ATMOSPHERE: The taproom had a chill, fun vibe going on in with a graduation party happening as well. Aside from the wood-paneled taproom, the Canoe Room has an industrial back room in the production area featuring couches and games like air hockey. People kept drifting in and out of the different spaces and the brewery so the whole thing seemed a little more like a college party than people trying to make a scene, as in some breweries in town.
SERVICE: Reasonable. We asked for beer; the server delivered. Not much chitchat but after a hot day of disc golf we happily settled for an efficient beer-delivery mechanism.
NEIGHBORHOOD: Kansas, basically. Clearly a production facility vs. retail, the industrial location east of the airport puts function over form. Don’t count on any food or other local businesses to visit. However it is easy to find on Tower Road just south of I70, with clear signage and ample parking. The truly cool thing about the remote location is that it leaves room for the disc golf course, which is a pretty unique amenity for a brewery.
STANDOUT BEER: Maybe it was disc golfing in 90-degree weather but the Wheat offered a refreshing and satisfying experience. Normally I wouldn’t get too excited about a wheat but this packed more complexity than your stereotypical light-yellow beer. The maltiness on the front provided a unique surprise for such a light beer, but then some hefeweizen-like banana esters kicked and pulled it back in the wheat direction. The end result was a beer with a lot going on but ultimately a refreshingly balanced and satisfying beverage.
Now that summer is finally in full swing I’m inspired to get outdoors at do a little brewery-hopping! Last weekend we took a bike ride on the southwest side of town, starting and ending at St Patrick’s Brewing, with a few planned and unplanned stops in between. We stuck 99% to trails and avoided street riding.
St Patrick’s has a great summer setup with a beautiful location in downtown Littleton right on the Platte River with a huge lawn for lounging or playing games. We enjoyed relaxing in the expansive outdoor area and fortifying ourselves for the ride with a few beers and food-truck eats. The current taplist at the lager-focused brewery features summer-friendly beers including multiple blonde styles like Strawberry, Luminosity (lemon & honey), and Peach Mango along with an Irish Berry Wheat and Fire Melon. All that I sampled had refreshing lightness and fruitiness for a hot summer day. As a starting point for a ride, St Patrick’s has the distinct advantage of a large parking area and direct access to the Platte River Trail.
From St. Patrick’s we went out the back gate and took a right onto the trail to head north for several miles. Pay attention as you pass the Overland Park golf course on the right because the end of the golf course is Florida where you’ll turn left for half a block, then cross Florida at Lipan and burn off some beer calories chugging uphill to Chain Reaction.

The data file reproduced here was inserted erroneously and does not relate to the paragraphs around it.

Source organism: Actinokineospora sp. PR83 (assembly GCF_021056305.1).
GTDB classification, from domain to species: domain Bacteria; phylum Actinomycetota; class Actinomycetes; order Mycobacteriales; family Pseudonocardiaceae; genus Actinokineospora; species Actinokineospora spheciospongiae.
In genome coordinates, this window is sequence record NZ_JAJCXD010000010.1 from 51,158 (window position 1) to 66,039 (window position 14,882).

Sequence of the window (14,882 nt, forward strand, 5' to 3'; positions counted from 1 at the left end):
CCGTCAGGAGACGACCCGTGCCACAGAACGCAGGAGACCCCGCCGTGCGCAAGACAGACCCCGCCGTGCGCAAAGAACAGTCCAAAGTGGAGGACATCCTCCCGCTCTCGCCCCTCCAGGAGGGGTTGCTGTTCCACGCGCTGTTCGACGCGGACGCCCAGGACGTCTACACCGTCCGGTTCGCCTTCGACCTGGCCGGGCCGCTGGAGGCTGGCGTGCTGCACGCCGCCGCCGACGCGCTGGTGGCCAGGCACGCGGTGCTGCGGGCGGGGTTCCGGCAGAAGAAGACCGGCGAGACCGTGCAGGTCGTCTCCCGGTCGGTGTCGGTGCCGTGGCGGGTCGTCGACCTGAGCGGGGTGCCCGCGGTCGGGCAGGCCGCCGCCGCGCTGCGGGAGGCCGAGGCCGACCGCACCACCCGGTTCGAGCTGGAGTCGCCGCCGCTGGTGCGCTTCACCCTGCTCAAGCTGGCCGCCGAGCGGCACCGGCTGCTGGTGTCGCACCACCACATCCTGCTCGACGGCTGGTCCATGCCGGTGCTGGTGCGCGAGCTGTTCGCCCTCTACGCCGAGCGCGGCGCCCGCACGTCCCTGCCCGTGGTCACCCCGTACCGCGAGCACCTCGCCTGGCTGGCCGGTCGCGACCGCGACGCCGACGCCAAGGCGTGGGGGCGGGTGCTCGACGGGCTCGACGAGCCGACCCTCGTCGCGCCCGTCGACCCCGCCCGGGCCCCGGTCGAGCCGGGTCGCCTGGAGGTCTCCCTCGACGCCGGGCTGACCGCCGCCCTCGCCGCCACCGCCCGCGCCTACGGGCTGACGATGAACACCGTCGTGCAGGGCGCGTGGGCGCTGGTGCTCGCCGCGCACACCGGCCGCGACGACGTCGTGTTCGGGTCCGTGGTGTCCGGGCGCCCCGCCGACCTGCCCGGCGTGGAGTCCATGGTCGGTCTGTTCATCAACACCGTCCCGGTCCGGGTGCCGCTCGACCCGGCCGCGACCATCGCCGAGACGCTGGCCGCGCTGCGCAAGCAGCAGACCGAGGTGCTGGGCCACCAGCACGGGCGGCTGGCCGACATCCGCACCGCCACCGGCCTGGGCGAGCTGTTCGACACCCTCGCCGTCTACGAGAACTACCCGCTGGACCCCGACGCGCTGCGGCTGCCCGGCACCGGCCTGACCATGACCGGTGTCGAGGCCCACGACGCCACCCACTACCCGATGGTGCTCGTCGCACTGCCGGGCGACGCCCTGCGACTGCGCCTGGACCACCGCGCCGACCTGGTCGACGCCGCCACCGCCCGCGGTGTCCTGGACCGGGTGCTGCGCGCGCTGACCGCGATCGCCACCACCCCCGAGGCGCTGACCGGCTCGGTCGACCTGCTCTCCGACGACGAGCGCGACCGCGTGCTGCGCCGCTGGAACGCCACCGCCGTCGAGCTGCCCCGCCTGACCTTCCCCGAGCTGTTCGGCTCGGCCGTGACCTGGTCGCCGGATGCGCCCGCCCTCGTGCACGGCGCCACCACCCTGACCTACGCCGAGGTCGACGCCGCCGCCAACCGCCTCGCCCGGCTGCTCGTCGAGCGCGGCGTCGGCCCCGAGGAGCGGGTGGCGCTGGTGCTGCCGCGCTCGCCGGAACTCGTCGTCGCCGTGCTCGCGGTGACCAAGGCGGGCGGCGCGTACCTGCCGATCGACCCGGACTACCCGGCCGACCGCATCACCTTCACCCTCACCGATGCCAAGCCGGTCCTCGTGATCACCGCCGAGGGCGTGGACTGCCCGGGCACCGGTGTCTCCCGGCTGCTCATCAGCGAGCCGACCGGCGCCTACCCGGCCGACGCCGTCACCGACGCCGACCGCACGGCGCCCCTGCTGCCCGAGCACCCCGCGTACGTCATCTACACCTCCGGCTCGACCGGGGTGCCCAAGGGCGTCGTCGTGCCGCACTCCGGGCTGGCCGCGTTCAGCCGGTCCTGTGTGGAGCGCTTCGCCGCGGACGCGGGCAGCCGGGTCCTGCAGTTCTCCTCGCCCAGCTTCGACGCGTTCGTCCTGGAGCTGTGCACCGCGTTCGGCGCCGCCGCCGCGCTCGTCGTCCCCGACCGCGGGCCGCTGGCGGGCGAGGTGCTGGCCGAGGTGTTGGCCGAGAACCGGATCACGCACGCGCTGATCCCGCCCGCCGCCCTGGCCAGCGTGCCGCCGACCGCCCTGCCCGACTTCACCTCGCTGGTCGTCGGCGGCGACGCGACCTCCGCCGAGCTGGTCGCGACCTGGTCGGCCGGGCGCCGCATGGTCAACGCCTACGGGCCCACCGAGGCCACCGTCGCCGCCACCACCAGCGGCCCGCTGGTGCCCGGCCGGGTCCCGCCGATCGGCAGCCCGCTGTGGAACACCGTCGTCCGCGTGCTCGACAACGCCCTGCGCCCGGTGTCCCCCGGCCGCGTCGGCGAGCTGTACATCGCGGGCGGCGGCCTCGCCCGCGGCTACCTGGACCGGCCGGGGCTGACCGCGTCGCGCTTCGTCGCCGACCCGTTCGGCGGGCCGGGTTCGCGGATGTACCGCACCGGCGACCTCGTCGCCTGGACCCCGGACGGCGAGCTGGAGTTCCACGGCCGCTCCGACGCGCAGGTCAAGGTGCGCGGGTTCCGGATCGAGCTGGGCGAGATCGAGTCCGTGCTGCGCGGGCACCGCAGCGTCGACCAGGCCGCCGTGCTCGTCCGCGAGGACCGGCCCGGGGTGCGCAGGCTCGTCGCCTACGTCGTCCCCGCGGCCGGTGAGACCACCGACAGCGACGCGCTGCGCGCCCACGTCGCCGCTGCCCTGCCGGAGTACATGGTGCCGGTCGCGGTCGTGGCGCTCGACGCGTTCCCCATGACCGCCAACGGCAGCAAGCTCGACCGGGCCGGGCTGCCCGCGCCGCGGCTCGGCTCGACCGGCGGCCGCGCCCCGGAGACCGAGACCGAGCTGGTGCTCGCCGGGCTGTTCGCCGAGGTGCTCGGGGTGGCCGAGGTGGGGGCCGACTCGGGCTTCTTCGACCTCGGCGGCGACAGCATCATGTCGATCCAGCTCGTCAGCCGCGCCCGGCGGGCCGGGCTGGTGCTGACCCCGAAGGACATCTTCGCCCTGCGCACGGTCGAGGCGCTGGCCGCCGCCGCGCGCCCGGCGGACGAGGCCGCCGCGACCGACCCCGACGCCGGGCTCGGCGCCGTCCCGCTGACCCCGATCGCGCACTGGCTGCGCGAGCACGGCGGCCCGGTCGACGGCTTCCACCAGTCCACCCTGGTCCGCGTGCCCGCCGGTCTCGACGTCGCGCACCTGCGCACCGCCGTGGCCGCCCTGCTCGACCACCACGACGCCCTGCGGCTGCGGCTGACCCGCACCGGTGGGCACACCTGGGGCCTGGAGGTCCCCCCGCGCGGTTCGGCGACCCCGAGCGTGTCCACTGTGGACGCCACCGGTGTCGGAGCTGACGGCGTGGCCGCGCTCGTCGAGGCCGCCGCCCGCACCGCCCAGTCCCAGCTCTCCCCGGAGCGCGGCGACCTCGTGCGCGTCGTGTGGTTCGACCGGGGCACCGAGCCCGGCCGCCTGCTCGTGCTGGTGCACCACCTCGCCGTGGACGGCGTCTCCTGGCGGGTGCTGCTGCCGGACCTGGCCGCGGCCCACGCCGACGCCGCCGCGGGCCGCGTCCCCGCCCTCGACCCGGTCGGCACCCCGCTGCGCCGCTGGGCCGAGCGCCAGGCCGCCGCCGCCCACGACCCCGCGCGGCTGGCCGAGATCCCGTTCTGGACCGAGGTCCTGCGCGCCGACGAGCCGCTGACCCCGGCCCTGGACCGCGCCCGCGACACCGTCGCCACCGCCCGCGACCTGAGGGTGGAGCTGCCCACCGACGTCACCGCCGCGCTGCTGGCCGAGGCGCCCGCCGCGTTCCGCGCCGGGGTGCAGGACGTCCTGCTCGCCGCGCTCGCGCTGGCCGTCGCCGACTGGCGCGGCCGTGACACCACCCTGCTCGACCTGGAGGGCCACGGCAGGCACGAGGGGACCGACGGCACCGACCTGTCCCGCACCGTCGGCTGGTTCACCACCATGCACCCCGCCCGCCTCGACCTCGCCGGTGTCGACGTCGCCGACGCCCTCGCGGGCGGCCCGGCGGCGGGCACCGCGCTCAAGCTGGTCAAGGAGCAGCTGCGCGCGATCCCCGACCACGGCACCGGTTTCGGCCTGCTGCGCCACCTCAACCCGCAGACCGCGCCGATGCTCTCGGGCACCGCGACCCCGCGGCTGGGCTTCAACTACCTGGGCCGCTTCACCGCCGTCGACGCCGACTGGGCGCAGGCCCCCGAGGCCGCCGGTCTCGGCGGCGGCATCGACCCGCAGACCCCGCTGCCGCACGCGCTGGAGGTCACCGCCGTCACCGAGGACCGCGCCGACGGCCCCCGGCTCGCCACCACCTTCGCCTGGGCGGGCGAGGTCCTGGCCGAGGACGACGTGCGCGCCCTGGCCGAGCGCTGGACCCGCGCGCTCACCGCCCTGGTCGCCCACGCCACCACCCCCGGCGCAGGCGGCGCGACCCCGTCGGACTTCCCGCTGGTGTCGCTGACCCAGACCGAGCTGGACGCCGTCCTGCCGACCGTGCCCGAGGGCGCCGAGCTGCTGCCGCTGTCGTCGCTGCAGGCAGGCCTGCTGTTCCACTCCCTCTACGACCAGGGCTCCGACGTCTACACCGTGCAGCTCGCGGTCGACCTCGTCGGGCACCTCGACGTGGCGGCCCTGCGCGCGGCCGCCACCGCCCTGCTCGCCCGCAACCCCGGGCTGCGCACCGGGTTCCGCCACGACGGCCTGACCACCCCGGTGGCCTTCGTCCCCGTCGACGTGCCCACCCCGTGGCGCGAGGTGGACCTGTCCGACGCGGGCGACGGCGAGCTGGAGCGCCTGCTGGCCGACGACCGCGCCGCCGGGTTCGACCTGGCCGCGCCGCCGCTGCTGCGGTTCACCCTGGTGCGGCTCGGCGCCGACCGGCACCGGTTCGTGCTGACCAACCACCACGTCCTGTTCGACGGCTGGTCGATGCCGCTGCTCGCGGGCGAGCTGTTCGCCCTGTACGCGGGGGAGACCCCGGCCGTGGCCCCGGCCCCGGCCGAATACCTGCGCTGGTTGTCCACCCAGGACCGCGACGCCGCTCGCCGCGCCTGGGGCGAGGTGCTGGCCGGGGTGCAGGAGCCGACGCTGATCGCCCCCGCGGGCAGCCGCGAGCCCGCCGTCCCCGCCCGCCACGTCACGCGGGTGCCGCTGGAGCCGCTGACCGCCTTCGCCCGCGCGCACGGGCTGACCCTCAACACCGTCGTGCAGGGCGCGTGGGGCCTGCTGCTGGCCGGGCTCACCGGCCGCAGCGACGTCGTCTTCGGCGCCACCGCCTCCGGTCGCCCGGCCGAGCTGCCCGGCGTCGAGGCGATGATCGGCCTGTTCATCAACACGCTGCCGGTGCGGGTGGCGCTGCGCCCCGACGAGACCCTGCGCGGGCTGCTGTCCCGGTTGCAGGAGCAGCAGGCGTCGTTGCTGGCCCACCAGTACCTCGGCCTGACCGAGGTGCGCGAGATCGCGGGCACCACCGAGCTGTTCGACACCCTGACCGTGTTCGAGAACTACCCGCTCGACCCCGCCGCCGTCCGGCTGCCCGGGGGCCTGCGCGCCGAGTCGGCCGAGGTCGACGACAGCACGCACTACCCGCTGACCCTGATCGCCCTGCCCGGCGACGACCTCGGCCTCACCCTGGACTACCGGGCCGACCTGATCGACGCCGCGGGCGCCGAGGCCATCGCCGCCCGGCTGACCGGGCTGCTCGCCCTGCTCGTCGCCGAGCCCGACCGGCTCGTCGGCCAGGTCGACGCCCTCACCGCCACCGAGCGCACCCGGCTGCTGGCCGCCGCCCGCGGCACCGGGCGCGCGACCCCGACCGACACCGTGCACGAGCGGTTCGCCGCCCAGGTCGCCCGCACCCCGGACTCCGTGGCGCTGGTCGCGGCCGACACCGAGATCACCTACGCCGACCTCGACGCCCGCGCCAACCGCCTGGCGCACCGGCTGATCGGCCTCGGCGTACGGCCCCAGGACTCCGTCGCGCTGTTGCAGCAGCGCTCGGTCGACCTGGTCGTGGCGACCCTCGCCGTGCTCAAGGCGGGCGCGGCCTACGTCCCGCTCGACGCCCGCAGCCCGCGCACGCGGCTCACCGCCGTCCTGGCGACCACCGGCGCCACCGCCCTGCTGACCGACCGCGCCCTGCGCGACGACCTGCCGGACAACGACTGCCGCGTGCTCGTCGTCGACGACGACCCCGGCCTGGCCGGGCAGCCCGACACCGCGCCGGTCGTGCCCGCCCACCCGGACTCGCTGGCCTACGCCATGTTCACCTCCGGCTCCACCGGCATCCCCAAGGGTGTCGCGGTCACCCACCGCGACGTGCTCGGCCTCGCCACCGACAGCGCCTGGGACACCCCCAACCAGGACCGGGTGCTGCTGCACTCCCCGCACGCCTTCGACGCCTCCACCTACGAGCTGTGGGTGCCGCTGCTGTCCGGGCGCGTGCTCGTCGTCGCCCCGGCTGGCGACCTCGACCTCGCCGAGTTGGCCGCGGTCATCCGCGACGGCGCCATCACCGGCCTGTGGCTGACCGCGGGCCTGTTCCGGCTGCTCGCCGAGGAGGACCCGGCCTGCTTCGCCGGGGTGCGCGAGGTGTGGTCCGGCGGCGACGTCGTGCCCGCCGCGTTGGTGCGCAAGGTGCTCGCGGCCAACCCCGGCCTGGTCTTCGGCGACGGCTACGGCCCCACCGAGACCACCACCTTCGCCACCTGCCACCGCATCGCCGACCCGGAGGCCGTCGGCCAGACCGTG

Continue reading “Southwest Ride”
Boggy Draw Brewery is all about personality – primarily that of Beef, the owner. The name comes from his favorite hunting area in Southern Colorado and the rustic taproom is filled with outdoorsy memorabilia. If you’re lucky enough to be there when Beef’s working you can’t miss him and his outsized enthusiasm. Of course atmosphere is only one part of a brewery and fortunately it doesn’t get in the way of good beer. It’s hard to categorize Boggy Draw’s style other than saying it’s worth stopping in to try. Oh yeah, and for bonus points – they’re one of the few breweries to have Happy Hour!
BEER LINEUP: The day I visited, the taplist tilted toward English-style beers, pale ales, and IPAs but Boggy Draw frequently rotates in new and interesting beers and only has a few standard beers. It’s unfair to set a specific expectation other than they always have a good number of beers that cover a reasonable spectrum so everyone ought to find something interesting.
ATMOSPHERE: Boggy Draw definitely has a good ‘ol boy theme and, unique among craft breweries, seems to draw more of that crowd than the hipster hordes. Starting with Beef and working on down, the staff and regulars seemed very relaxed and outgoing. The taproom has a hunting-lodge feel with lots of wood including tree-trunk tables and hunting trophies on the wall.
SERVICE: Enthusiastic. The staff was super-happy to promote their beer, give information, and explain a manner of things beer-related or otherwise. The bartender went out of his way to create a personalized tasting list and explain in detail why he organized it as he did.
NEIGHBORHOOD: Tucked in an office park behind the River Point development at Hampden and Santa Fe, Boggy Draw is easy to see from Hampden but relatively challenging to get to (though efforts WILL be rewarded!). You can easily walk from the Regal Theater and other closeby businesses and there’s plenty of parking. River Point is definitely not an exciting area and if you’re there it’s probably for a specific destination. Additionally, if you want a break while biking the Platte River Trail a visit only takes you a couple minutes out of the way.
STANDOUT BEER: Stuck Truck Dunkelweizen. For a darkish beer, it drinks unexpectedly light. With an almost opaque reddish-toffee color I didn’t expect something similar to a Hefeweizen (even though the bartender specifically mentioned it). The banana esters were forward and backed by a solid malt base touched by a small bite of hops. Even on a hot day there’s no need to be scared of this dark.